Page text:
“Pharmacy is a profession but to the extent that it also involves selling of pharmaceutical products. It is a trade as opposed to a profession such as law or Architecture which render services only. By being asked to pay trade licenses, for their business premises, the County Government cannot in any manner be said to be regulating or controlling the profession.”
The above decision applied to all pharmacists in Kenya because all the 47 counties were enjoined to the said application. The applicants did not indicate whether there has been any appeal against that decision. As regards pharmacists, therefore, the issue of payment of trade licenses is res judicata and they should not have been part of the application.
Article 209(3)(c) of the Constitution provides;
“3 A County Government may impose:
(c) Any other tax that it is authorized to impose by an Act of parliament.
At Article 209(4), both the National and County Government may impose charges for the services they provide, while Article 260 as goes to define legislation to include
4(a) an Act of Parliament or a law made under authority conferred by an Act of Parliament; or
(b) A law made by an assembly of a County Government, or under authority conferred by such law.”
It follows that the laws made by the County Government of Nyandarua are legislation. This includes Section 4 of the Finance Act that is under challenge.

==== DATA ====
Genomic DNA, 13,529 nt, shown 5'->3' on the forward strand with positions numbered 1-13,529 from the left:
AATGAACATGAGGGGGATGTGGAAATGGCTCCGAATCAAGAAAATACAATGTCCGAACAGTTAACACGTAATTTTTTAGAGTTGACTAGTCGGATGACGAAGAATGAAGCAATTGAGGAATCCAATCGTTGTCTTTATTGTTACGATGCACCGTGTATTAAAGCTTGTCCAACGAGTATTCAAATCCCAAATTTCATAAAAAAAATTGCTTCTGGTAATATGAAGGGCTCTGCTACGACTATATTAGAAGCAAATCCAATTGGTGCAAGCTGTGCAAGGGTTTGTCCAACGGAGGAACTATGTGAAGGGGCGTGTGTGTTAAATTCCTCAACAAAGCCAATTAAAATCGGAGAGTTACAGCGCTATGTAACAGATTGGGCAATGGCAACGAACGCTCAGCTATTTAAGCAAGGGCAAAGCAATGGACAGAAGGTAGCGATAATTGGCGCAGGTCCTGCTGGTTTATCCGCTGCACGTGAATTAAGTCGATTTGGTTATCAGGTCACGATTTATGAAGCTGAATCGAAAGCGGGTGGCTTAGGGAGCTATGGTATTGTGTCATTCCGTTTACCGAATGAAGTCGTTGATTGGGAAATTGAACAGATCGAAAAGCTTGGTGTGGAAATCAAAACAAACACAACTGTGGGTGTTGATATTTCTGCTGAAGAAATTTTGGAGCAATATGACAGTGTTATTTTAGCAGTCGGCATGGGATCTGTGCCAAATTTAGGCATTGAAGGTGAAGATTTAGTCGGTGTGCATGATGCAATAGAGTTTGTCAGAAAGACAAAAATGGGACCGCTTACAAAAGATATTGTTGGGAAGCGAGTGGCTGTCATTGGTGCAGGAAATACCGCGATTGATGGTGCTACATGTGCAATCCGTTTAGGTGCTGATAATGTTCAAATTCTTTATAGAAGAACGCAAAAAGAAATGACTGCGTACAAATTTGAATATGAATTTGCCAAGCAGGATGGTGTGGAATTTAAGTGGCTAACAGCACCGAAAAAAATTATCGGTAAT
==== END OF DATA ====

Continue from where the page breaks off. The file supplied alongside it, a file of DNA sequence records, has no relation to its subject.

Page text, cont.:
Since 2010, there are two layers of Government, National and County Government. The National Government does have its own mandates and levies taxes on some functions. However, some functions are levied by the County Government in areas where the services fall within the County and where there are no similar taxes levied by the National Government. Once the National Government levies a particular tax, the same cannot be levied by the County Government. In this case, the medical doctors, nurses, clinical officers already pay their regulatory bodies for their yearly certificate in order to practice their professions. In Pet 97/2016, Kenya Pharmaceutical Association of Kenya(supra), J. Mativo observed that the pharmacy profession was different from the other professions like law or architecture. I believe this would also include medicine.
In the case of Wasswa (supra) J. Emukule found that the mere payment of fees to the Auctioneers Licensing Board did not warrant the Auctioneers being professionals. Anybody can become an auctioneer and does not need to undergo any training or so auctioneers were liable to pay trade licenses to the County Governments.